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The Francis Crick Papers

Letter from Francis Crick to Arthur Kornberg pdf (234,480 Bytes) transcript of pdf
Letter from Francis Crick to Arthur Kornberg
In addition to discussing the use of artificial strands of RNA (such as GCGC) as a means for uncovering the genetic code, Crick here conveyed his recent insight that ribosomal RNA was not the messenger RNA (which Crick here called genetic RNA), but that mRNA was a separate form of RNA which had eluded detection because it turned over (formed, decomposed, and formed again) rapidly as it carried parts of the genetic message from the DNA in the nucleus of the cell to the ribosomes in the cytoplasm.
Number of Image Pages:
2 (234,480 Bytes)
1960-05-10 (May 10, 1960)
Crick, Francis
Kornberg, Arthur
Original Repository: Wellcome Library for the History and Understanding of Medicine. Francis Harry Compton Crick Papers
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Reproduced with permission of the Wellcome Library for the History and Understanding of Medicine.
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Medical Subject Headings (MeSH):
Genetic Code
Exhibit Category:
Deciphering the Genetic Code, 1958-1966
Box Number: 9
Folder Number: PP/CRI/D/1/1/11
Unique Identifier:
Document Type:
Letters (correspondence)
Physical Condition:
Series: Correspondence
SubSeries: Alphabetical Correspondence
SubSubSeries: Correspondence 1
Folder: Correspondence K
10th May, 1960.
Dear Arthur,
Many thanks for the "nearest neighbour" data. I wish I could say that we took one look at them, and all was revealed, but in fact we have seen no more than is obvious. That the distribution is not random, but naturally tends somewhat towards it. That some differences (such as that between AT and TA) are consistent, but one does not know quite what to make of them.
On the other hand-the base-pairing is very satisfactory. I was very glad to see that in your Fed. Proc. note you stressed that this implies that the chains run in opposite directions, as this is the only good piece of evidence in favor of this feature, apart from the complete X-ray data, and the interpretation of that still leaves much to be desired. I do wish I could think of some way to see whether the synthesis goes in both directions.
I was most interested to see that you had a G-C polymer although I was surprised that it wasn't GCGC instead of all G and all C. Josh tells me that he thinks your lab. is now "contaminated" with the AT polymer and that there is really always at least one primer molecule there! Do you believe this? It will be very interesting to find how often these systems make "mistakes". I see you have already pushed the rate to below 1 in 1000.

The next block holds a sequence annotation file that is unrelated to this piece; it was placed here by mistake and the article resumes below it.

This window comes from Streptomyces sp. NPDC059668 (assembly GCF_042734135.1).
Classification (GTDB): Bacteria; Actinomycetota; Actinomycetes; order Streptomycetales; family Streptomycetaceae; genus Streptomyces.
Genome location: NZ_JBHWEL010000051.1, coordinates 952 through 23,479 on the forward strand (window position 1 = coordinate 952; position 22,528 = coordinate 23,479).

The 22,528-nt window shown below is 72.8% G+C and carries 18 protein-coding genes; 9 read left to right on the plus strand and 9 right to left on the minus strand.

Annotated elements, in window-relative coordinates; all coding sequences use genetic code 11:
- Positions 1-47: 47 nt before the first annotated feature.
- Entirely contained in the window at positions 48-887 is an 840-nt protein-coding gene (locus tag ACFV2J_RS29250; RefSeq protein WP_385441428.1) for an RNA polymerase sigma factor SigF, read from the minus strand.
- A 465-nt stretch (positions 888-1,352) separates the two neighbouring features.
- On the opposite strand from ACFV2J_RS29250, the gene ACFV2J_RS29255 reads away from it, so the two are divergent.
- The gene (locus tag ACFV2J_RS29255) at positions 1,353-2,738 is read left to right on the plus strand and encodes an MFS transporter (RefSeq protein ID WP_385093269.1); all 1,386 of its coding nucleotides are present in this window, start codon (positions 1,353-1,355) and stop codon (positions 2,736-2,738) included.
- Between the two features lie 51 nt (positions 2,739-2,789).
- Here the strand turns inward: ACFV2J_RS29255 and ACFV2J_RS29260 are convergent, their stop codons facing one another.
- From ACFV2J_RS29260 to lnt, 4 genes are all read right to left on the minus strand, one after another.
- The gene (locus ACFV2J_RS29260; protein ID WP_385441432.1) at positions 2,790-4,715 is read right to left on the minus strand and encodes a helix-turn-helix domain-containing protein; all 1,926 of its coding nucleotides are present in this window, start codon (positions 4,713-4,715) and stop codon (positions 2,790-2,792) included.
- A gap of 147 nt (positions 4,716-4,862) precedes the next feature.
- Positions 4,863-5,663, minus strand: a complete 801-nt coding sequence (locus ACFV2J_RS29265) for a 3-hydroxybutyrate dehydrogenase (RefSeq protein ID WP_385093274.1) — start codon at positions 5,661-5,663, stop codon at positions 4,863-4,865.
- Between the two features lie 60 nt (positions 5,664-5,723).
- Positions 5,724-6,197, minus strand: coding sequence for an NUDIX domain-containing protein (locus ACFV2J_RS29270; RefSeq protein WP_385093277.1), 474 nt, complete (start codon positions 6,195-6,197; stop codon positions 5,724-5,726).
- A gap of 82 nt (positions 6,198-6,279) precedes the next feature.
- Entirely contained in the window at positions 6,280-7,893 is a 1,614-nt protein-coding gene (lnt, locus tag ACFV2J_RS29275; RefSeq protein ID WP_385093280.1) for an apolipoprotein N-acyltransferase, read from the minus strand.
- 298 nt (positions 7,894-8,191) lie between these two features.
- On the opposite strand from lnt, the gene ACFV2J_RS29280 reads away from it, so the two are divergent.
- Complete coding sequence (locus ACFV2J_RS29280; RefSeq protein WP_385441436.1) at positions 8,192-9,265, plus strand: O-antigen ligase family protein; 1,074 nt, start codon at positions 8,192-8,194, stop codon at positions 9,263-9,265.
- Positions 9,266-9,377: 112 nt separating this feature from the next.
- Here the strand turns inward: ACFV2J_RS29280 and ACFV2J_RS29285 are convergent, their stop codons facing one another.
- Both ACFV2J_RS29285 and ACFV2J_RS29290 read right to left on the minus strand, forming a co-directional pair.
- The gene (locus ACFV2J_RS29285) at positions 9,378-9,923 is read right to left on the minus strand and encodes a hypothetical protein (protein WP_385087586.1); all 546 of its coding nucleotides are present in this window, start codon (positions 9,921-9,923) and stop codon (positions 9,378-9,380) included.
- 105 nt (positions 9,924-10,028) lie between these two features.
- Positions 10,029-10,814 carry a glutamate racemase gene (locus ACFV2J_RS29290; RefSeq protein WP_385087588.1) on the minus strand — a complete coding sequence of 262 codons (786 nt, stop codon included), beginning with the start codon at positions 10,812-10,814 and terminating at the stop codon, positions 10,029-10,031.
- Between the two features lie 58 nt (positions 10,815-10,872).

I think Paul Doty's work is very exciting. It should open the way to a study of recombination at a molecular level. The obvious first question is: can chains reassort spontaneously (at a high enough concentration) without heating or is new synthesis needed to produce reassortment? I suspect the latter. I still feel that if synthesis goes only in one (chemical) direction this should produce at least a short stretch of chain which is unpaired and that this will be used for recombination.
Sydney and I have been thinking about the way the genetic message gets from the gene to the cytoplasm. We have the following working hypothesis:
1. most of the RNA of ribosomes is not genetic RNA. The genetic RNA may be only 10 to 20% of the total ribosomal RNA.
2. genetic RNA has the same base-ratios as the DNA
3. genetic RNA is (under some circumstances at least) unstable and turns over quickly.
This hypothesis explains a number of experiments, but contradicts others, so we are still in two minds about it.
Since Josh was here I have produced the sketch of a theory of genetic complementation which goes some way to explaining why complementation maps are linear.
I shall be over in the States for a very short visit this June. I plan to attend the Gordon Conference but not to come West. However at about the same time Sydney will be at Cal. Tec. and Leslie Orgel will be at Stanford, so you should be able to hear all our news.
With best wishes,
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